Earl Sutton
B: 1927-03-08
D: 2018-04-19
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Sutton, Earl
James Kruse
B: 1933-09-03
D: 2018-04-17
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Kruse, James
Nancy La Follette
B: 1939-12-27
D: 2018-04-16
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La Follette, Nancy
Lura Hager
B: 1921-01-14
D: 2018-04-16
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Hager, Lura
Josey Garcia
B: 1934-03-19
D: 2018-04-14
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Garcia, Josey
Gladys Geist
B: 1937-08-11
D: 2018-04-10
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Geist, Gladys
Ricardo Salazar
B: 1950-09-19
D: 2018-04-10
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Salazar, Ricardo
Raymond Garcia
B: 1958-01-10
D: 2018-04-10
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Garcia, Raymond
Petra Maldonado
B: 1948-05-07
D: 2018-04-10
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Maldonado, Petra
Donald Shupe
B: 1941-07-26
D: 2018-04-09
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Shupe, Donald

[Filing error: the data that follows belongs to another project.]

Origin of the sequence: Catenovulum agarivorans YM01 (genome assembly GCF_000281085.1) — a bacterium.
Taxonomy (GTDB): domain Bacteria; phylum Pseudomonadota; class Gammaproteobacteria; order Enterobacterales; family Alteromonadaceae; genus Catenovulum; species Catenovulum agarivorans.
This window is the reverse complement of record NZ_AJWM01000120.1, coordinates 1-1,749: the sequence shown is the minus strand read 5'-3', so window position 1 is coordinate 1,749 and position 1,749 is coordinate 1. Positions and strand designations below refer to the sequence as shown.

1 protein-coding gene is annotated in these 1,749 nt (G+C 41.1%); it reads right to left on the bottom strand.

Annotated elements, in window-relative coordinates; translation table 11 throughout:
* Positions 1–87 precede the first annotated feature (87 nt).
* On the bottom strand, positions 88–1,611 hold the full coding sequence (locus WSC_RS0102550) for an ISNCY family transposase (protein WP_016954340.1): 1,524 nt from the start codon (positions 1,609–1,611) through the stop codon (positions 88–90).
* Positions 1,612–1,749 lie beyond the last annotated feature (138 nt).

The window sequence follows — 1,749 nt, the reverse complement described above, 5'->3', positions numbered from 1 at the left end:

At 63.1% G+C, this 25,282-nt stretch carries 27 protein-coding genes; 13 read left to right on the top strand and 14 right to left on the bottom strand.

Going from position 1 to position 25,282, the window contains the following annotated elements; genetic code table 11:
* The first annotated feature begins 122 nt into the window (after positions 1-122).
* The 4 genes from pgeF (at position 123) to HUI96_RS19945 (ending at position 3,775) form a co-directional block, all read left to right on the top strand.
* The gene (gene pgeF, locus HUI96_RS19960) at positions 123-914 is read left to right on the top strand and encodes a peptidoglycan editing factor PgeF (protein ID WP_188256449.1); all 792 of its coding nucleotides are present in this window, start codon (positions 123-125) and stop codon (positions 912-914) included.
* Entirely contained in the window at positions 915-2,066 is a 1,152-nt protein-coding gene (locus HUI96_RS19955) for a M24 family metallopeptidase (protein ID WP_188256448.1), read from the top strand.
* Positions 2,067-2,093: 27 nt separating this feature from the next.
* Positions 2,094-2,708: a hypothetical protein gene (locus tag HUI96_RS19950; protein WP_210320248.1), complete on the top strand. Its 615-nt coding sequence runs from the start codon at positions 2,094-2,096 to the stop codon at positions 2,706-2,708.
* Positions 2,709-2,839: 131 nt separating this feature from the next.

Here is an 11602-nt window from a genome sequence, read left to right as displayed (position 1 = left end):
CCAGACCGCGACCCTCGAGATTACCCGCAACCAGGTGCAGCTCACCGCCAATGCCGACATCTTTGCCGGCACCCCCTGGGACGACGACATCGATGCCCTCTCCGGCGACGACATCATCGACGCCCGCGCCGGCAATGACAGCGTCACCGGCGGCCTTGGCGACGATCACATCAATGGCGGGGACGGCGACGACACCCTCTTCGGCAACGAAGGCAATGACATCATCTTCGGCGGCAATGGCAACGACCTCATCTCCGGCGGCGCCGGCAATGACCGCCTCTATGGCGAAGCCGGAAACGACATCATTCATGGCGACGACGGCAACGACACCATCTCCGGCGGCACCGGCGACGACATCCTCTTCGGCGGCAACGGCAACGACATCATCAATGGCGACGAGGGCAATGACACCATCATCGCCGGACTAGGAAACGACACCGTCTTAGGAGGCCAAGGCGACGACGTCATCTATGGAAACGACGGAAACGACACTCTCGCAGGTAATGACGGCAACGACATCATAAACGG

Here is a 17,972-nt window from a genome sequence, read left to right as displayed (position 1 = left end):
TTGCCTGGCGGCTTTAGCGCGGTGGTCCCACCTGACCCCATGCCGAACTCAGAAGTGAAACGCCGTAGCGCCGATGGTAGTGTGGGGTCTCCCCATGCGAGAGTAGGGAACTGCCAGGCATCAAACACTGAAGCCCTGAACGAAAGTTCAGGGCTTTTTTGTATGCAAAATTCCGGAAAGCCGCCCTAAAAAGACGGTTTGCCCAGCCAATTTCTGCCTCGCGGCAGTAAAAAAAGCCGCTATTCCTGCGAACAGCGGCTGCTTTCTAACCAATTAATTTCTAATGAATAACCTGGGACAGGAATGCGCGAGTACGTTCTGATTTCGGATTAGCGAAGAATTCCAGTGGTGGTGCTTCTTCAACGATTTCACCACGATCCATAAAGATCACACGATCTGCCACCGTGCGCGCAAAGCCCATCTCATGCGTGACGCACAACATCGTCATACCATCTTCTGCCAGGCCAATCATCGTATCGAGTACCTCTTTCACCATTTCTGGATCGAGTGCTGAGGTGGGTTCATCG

Vera Hoff
B: 1933-08-19
D: 2018-04-08
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Hoff, Vera
Norman Reuwsaat
B: 1934-05-04
D: 2018-04-03
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Reuwsaat, Norman
Patricia Burnett
B: 1940-04-17
D: 2018-04-02
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Burnett, Patricia
Kenneth Nuanez
B: 1964-06-09
D: 2018-04-01
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Nuanez, Kenneth
Wendy Todd
B: 1960-11-26
D: 2018-03-30
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Todd, Wendy
Donna Heufel
B: 1946-12-06
D: 2018-03-30
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Heufel, Donna
Juan Troncoso
B: 1930-11-27